STRASBOURG — When the European Parliament goes out, it goes hard.
A night that began clinking cocktails among MEPs and diplomats in a classy speakeasy ended at 4 a.m. with a wasted Parliament official punching an MEP outside a nightclub.
A huge entourage of EU politicians and staffers descend on the Alsatian city for four days per month for a frenetic blur of policy work, negotiations and knife-edge voting.
On Wednesday nights MEPs and their assistants venture out to a handful of favorite bars where the usual institutional stuffiness and hierarchies melt away. These boozy school-trip style soirées are a crucial breathing space for the Parliament, fostering friendships across political divides and providing an escape valve for all that pent-up parliamentary stress.
But according to stories that abound, they’re also when some MEPs behave inappropriately toward staffers on the dancefloors of grotty clubs.
Strasbourg by night bristles with stories threatening to come out.
Pushing gingerly on a nondescript mirror-clad door at the back of an empty pizzeria opens a portal to a speakeasy called Aedaen, which is teeming with members of the EU crowd, some still wearing their Parliament entry badges around their necks.
Under the flickering chandeliers and the menacing gaze of a stag’s head nailed to the wall, the bartender sets light to a flaming “Zombie” cocktail and slides it down the bar to some diplomats with shirt sleeves rolled up and collars loosened.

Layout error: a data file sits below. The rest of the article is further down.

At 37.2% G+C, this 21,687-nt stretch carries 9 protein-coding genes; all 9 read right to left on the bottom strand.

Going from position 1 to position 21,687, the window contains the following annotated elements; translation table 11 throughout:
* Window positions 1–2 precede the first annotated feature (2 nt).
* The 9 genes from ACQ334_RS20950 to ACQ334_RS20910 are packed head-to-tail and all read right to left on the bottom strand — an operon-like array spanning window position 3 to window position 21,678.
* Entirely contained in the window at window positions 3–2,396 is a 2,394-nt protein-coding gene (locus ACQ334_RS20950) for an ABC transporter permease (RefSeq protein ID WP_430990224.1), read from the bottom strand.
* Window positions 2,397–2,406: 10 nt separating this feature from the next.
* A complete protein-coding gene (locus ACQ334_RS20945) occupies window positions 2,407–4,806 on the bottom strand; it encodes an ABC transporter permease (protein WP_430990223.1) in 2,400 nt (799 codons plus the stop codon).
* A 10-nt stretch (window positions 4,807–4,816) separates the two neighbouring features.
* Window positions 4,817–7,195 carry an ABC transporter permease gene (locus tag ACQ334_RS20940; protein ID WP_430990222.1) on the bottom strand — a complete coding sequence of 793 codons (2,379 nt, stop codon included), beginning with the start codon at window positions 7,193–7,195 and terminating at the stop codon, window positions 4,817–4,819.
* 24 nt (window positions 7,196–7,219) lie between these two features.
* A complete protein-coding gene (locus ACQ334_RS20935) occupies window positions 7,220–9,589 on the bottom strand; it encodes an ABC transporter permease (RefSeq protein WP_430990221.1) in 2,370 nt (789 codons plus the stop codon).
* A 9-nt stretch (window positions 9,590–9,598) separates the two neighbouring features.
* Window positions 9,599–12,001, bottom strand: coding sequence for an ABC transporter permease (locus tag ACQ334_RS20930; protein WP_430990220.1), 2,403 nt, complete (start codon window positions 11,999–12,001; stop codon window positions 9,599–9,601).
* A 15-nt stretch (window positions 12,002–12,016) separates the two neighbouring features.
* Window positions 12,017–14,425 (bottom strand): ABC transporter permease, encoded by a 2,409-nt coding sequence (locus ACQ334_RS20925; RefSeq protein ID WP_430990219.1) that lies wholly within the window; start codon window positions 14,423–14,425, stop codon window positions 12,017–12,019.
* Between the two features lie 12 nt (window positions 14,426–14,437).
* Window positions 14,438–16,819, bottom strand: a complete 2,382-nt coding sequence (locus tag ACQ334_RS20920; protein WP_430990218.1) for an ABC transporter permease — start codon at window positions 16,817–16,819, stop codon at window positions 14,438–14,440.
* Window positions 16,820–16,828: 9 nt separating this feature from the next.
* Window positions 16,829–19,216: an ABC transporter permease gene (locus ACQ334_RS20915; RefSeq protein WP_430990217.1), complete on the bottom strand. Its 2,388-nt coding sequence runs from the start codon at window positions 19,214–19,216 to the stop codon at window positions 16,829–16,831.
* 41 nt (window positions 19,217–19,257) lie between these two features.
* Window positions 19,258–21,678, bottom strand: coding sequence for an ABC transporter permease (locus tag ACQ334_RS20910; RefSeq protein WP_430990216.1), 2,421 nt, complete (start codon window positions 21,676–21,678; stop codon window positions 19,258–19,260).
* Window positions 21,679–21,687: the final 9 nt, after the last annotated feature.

Around midnight, three MEPs saunter in, two German Greens — Damian Boeselager and Niklas Nienaß — and Hungarian MEP Katalin Cseh from the liberal Renew faction — but I’m polishing off a whisky sour and pushing on the velvet-cushioned secret door to leave.
At the Soviet-themed La Perestroïka — where images of Lenin and Gorbachev adorn the walls — I discover it’s not the EU hangout it once was.
The only evidence of Eurocrats is six Greek functionaries from the Parliament who don’t want to talk. “Is this place pro-Russia?” I asked the barman, who hastily points to the Ukraine flag stuck in the window.
A French comedian called Aymeric Lompret is having post-show drinks with friends, one of whom works as an air traffic controller at the Strasbourg airport. He backslaps me and says he has oh-so-many stories of MEPs misbehaving on flights but he won’t be drawn.
So all there is to do is stumble on, down the cobbled streets of sleepy Strasbourg, across the canal toward the cathedral that looms up monstrously out of the dark. An empty tram shuttles past a boarded-up merry-go-round.
Call an ambulance
After being buzzed into Code Bar, I make a pitstop to mingle with parliamentary assistants from rival groups who were perched on barstools quaffing gin and tonics and discussing controversial amendments to agricultural legislation that would be negotiated the next day.
But before long I find myself in Les Aviateurs, the most infamous of the Strasbourg saloons, where there’s dancing way at the back on a raised platform and beers and tequila shots are being served.
A well-dressed Swedish EPP MEP — Tomas Tobé — is at the bar shouting over the thumping music in order to talk. Far-right Estonian MEP Jaak Madison rocks up in a suit; in the street outside the MEP I saw in the speakeasy, Damian Boeselager, is wrapped in a scarf and puffing on a cigarette. I appear to be stalking him.
Another MEP — German Green Erik Marquardt — and an assistant from his group are trying to help one particularly drunk Parliament official who’s alone in a T-shirt and not in a state to get home solo. “Where do you live, honey?” the assistant asks, wanting to get him a taxi.
But the official won’t or can’t say. I move away for a few minutes, as I don’t have the patience of these two.
When I return the MEP — who only wants to help — has been punched but is still patiently trying to assist.
After a while, we called an ambulance and palmed him off to the medics.
Plenary opens at 9 a.m. That’s in four hours.